“Carolina Israelite,” by Portland writer Kimberly Marlowe Hartnett, tells the true story of Harry Golden, a down-to-earth Jewish author who became a civil-rights crusader in the segregated South. Hartnett discusses her book Tuesday, May 19, at Seattle’s University Book Store.

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Harry Golden is not exactly a household name today, but in the 1950s and 1960s, you couldn’t flip open a popular magazine or tune in to a TV talk show without encountering him. Golden’s liberal Jewish newspaper, the Carolina Israelite, published out of Charlotte, N.C., was an early and eloquent champion of the civil-rights movement. His folksy, rambling books — chicken soup for the middlebrow soul — topped best-seller lists. He numbered Carl Sandburg, Bobby Kennedy and Billy Graham among his pals. Born in czarist Russia, raised on the Lower East Side, jailed for stock fraud in the Roaring Twenties, self-reincarnated as a crusading journalist/social activist, Golden had one of the most bizarrely improbable résumés in the annals of American arts and letters.

He was, writes veteran Portland journalist Kimberly Marlowe Hartnett in “Carolina Israelite” (University of North Carolina Press, 432 pp., $35), her engaging biography of Golden, “an irrepressible contrarian, both humanitarian and mountebank” — yet he pulled it off and, in doing so, provided reams of terrific material. At a time when speaking out for civil rights in the South brought death threats, Golden supported the cause “with a potent mix of bravery, humor, anger, and hope.” Hartnett does not omit her subject’s warts — which were legion — but she makes it clear that with Golden vice and virtue were inextricably bound together.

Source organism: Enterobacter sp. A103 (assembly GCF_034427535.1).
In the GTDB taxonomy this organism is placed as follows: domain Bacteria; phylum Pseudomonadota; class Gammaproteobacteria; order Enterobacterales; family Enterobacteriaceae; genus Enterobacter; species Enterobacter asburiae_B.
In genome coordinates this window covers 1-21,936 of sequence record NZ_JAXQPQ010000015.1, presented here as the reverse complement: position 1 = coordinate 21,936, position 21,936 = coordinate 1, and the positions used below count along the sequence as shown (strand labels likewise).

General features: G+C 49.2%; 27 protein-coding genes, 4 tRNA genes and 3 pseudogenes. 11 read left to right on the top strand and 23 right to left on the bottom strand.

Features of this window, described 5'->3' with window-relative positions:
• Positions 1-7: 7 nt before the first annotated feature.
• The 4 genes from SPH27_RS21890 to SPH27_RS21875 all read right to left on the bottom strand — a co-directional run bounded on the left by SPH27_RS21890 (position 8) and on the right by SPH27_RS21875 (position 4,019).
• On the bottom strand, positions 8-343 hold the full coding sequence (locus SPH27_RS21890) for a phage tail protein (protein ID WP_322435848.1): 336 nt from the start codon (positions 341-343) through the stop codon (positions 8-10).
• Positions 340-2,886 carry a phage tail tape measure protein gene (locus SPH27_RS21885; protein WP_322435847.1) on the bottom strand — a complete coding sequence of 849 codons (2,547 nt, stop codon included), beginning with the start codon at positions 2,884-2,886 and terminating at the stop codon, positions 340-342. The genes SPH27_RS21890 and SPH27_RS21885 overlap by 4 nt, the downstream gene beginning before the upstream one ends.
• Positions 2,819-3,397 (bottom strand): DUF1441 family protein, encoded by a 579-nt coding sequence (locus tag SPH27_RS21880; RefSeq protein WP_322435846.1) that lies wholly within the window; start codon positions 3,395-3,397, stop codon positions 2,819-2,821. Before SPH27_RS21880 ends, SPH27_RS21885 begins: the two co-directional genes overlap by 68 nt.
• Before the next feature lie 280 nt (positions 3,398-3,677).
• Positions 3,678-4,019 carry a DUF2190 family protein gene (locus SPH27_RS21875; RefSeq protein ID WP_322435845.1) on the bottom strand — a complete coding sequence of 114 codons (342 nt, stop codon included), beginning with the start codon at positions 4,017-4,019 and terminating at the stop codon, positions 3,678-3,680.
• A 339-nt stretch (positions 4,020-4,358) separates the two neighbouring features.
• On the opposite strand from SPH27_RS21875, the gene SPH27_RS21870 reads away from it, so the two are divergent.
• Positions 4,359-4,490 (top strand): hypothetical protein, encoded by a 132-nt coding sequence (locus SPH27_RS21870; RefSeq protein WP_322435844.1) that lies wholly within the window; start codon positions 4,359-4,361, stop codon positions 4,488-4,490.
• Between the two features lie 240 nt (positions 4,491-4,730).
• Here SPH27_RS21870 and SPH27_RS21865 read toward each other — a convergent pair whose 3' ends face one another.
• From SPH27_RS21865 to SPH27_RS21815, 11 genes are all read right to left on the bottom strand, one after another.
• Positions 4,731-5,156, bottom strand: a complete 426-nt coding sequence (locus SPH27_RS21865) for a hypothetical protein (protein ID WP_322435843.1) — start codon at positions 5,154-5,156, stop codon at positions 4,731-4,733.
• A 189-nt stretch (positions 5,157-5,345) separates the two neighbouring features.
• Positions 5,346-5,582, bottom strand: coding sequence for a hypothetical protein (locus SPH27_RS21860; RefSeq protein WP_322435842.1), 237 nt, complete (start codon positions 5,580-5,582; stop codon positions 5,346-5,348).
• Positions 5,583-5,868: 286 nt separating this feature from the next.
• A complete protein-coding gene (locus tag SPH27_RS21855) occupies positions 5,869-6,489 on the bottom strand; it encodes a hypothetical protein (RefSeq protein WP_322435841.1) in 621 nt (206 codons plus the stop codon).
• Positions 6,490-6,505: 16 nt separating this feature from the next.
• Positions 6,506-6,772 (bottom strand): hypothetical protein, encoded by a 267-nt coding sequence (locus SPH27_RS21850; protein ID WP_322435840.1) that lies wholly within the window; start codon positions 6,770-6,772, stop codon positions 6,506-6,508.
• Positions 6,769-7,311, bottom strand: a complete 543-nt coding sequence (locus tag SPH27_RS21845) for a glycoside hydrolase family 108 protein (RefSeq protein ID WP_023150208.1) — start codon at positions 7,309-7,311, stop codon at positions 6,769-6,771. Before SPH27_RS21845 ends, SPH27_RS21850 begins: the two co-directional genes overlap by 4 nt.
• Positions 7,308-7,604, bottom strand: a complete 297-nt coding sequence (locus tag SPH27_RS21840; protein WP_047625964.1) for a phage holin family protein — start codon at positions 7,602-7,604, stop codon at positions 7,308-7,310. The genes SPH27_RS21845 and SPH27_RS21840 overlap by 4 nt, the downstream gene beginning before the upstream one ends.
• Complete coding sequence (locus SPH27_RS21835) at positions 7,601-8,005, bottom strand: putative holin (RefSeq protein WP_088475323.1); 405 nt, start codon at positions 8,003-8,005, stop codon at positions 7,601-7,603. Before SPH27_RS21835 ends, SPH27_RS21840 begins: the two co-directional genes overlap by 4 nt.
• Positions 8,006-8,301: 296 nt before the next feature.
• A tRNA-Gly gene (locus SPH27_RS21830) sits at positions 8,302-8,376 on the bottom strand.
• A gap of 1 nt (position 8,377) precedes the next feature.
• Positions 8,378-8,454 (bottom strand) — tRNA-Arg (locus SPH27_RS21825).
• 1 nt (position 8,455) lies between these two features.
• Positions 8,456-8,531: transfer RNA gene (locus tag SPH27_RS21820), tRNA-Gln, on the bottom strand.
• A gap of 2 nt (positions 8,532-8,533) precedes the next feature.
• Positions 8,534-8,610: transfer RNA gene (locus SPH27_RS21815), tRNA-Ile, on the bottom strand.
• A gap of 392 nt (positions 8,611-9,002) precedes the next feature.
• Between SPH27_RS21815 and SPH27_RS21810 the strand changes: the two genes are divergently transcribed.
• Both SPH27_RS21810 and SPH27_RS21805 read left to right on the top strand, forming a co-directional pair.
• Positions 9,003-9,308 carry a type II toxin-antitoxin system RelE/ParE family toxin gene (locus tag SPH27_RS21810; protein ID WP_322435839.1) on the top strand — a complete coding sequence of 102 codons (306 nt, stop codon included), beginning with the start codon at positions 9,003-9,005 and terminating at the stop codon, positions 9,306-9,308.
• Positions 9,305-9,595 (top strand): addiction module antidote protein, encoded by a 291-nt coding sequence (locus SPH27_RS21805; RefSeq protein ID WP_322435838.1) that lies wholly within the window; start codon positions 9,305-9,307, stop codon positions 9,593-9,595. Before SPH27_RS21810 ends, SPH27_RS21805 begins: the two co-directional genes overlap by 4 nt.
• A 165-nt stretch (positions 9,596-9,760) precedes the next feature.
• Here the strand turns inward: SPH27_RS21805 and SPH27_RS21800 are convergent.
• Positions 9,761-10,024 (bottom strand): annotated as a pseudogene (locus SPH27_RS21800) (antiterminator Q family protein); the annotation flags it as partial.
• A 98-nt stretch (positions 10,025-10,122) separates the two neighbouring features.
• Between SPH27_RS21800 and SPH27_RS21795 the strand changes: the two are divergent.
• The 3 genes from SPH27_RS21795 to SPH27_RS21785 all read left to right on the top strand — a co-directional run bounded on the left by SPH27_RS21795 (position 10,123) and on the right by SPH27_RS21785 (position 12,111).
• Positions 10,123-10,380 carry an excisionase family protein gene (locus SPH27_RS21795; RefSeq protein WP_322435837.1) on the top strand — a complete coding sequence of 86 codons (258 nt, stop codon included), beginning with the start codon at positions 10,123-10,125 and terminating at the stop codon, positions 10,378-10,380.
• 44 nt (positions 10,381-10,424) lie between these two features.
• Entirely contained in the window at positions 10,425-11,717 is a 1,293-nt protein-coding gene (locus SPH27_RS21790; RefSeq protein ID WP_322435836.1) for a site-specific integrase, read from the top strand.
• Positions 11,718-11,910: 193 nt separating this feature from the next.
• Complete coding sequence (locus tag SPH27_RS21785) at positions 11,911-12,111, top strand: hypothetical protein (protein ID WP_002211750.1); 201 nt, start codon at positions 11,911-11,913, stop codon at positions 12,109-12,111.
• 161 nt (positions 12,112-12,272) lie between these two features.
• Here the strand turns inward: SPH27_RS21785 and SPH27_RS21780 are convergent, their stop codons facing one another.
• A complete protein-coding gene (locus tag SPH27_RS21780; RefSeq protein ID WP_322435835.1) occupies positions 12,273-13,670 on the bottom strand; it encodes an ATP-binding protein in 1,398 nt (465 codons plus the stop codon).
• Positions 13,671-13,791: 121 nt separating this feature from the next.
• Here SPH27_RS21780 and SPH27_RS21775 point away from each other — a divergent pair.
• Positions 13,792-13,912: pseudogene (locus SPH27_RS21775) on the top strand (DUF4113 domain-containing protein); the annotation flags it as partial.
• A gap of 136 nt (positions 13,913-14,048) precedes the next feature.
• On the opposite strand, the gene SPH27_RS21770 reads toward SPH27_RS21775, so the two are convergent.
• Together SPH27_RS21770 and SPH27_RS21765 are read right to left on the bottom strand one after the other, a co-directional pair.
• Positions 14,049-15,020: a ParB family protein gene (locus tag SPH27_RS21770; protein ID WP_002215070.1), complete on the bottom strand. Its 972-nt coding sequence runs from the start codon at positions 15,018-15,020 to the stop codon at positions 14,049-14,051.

Son of a penniless Jewish scholar and a self-sacrificing mother, Golden — born Chaim Goldhirsch — might have become just another Lower East Side schlepper had his conscience not been kindled by the plight of African Americans in the Jim Crow South. What triggered this conversion is not exactly clear — it seems to have been compounded from a love of literature, Jewish left-leaning politics and an innate sympathy for the underdog. “Golden,” writes Hartnett, “did not see himself as a victim, but as a comrade.”

Author appearance

Kimberly Marlowe Hartnett

The author of “Carolina Israelite” will appear at 7 p.m. Tuesday, May 19, at the University Book Store, 4326 University Way N.E., Seattle; free (206-634-3400 or ubookstore.com).

The book really catches fire with the Supreme Court’s rejection of “separate but equal” in the Brown versus Board of Education case of 1954. The civil-rights battles that ensued — the arrest of Rosa Parks in 1955; the attempt to desegregate Central High School in Little Rock in 1957; the Freedom Riders of the summer of 1961; the Birmingham Church bombing of 1963 — became the domestic news story of postwar America. Golden not only covered the story but made himself part of it.

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When Martin Luther King wrote his celebrated “Letter from Birmingham Jail” in 1963, he included Golden’s name with those who “have written about our struggle in eloquent and prophetic terms.”

And then it all fell apart. Liberal Jews had been among the most ardent and generous supporters of the civil-rights movement, but in the late 1960s, Black Power advocates began dismissing their “poisoned gradualism” as just another form of racism. Golden was outraged in 1967 when SNCC [the Student Non-Violent Coordinating Committee] attacked Zionists and “the little Jew shops in the ghettos.” The rift between American blacks and Jews that opened at the end of the 1960s still has not healed.

By the time of his death in 1981, Golden was a marginalized leader, a spokesman for a movement that had turned its back on him. Today, he is all but forgotten. This superbly written, solidly researched book is unlikely to spark a Harry Golden revival — but it will stand as a moving portrait of a man whose life and work, in Hartnett’s words, trace the “arc of the civil rights movement.” Golden was a fascinating figure and, by hook and by crook, he inserted himself into the center of a fascinating — and incendiary — period of history.